(Jasdev ⇒ Justin, 9/28/20)
On the subject of dogs: you’ve texted me a couple dog pictures of your own but I haven’t inquired much further. What’s your family dog’s name?
— Justin, in letter #18.
Her name is Misty — or Mist, Misto, Misterooni, and in practice, “my mom’s shadow.” She’s a senior citizen at 13 years in base-ten and 91 in base-dog. Here’s my favorite photo of the little grandma:
We got her back when my brother and I were in middle school and before then, our family wasn’t necessarily against having a dog per se but rather shied away from the added responsibilities, costs, and — to borrow your phrasing in the last letter — rogue indoor “eliminations.” This stance reversed after dog sitting our neighbor’s golden retriever, Ginger. Ginger won us over with a calm that relaxed shoulders and the fact that taking care of her was just…easy — a testament to the work our neighbors put into raising her and likely our leniency in the treat department.
When we made the decision, my mom researched non-shedding, hypoallergenic breeds with a lower-key demeanor (this level of specificity was anticipated from a mother who tried to sign my brother and me up for 529 plans before we were born). Havanese checked those boxes and a few weeks later we found a breeder in Maryland and my brother, mom, and dad trekked there from our Virginia home to welcome our soon-to-be astronaut.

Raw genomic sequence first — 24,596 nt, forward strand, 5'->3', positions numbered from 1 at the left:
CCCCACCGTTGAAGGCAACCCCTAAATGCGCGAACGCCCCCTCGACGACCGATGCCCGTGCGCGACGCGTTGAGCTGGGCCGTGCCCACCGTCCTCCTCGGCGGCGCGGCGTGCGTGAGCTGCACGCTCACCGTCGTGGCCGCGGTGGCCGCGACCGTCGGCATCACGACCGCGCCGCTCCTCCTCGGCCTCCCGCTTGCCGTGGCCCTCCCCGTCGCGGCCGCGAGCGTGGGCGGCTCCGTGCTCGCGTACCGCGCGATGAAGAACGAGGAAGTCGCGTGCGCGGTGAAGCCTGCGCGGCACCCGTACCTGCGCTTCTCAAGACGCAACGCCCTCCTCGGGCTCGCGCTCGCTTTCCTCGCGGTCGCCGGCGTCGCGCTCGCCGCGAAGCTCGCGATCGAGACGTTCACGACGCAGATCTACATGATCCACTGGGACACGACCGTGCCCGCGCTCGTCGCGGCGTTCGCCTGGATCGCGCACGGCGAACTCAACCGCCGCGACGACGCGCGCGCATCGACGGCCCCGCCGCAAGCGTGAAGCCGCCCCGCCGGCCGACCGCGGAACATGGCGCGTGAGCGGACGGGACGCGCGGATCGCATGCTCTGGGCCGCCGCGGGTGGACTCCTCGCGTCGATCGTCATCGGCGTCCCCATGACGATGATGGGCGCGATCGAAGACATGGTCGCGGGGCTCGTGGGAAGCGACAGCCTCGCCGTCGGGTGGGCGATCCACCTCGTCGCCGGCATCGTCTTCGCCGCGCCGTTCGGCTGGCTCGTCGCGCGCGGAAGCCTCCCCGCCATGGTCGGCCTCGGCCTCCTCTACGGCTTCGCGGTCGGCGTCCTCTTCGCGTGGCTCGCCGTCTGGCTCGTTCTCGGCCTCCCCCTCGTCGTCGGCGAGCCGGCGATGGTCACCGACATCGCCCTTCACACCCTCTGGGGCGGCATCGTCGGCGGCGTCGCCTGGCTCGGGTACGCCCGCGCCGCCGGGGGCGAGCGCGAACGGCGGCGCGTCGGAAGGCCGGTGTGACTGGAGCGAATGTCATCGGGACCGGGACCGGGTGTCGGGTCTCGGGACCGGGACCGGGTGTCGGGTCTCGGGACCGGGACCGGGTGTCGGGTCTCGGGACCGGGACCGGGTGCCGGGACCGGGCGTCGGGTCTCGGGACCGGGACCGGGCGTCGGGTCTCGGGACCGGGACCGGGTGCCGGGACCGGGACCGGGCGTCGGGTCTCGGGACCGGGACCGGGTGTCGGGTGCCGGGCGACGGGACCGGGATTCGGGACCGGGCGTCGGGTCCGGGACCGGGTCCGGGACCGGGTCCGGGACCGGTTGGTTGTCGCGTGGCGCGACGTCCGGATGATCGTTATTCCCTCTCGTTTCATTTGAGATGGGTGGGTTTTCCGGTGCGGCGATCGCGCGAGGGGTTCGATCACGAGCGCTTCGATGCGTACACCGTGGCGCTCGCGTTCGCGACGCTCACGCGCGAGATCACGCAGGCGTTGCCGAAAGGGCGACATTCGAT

Pausing as I write this, I better understand what parents mean when they say “they grow up so fast” for the umpteenth time.
Thinking about her from here in my New York apartment brings up so much.
The lilac toy she’d hold in her mouth when she had to go to the bathroom.
How she’d choose the hardwood floor when waiting for my mom to come home…
…instead of her green couch (I still have no clue where my mom bought this thing).
Misty being the undisputed
heavyweight lightweight champion of fall.
Also of the “layered look.”
When she studied C++ with me back in school.
Featured in my “Misty cheese stick challenge” vine.
And patiently audience-of-one’d my practice runs for presentations (I wish I had a photo of her perma-head tilt during these, anything beyond C++ was outside her doghouse).
In the same way that taking care Ginger was easy, writing about Misty is easy, too. There’s no thesis or narrative in her “journey,” if we can even call it that. Misty just goes about her days being Misty, the heartbeat at our feet.
Remembering practice runs with Misty is reminding me of a question I’ve been thinking on recently. My friend Nikhil Krishnan runs an event series1, Get Real, where folks give five-minute presentations on their topic of choice. Anything is fair game. From the art of a craigslist deal, to synesthesia, poetry, or the history of animation.
If you were to give a mini talk — in Letters to J form — on something you know way too much about (or a lesser-known arcanum), what would it be about?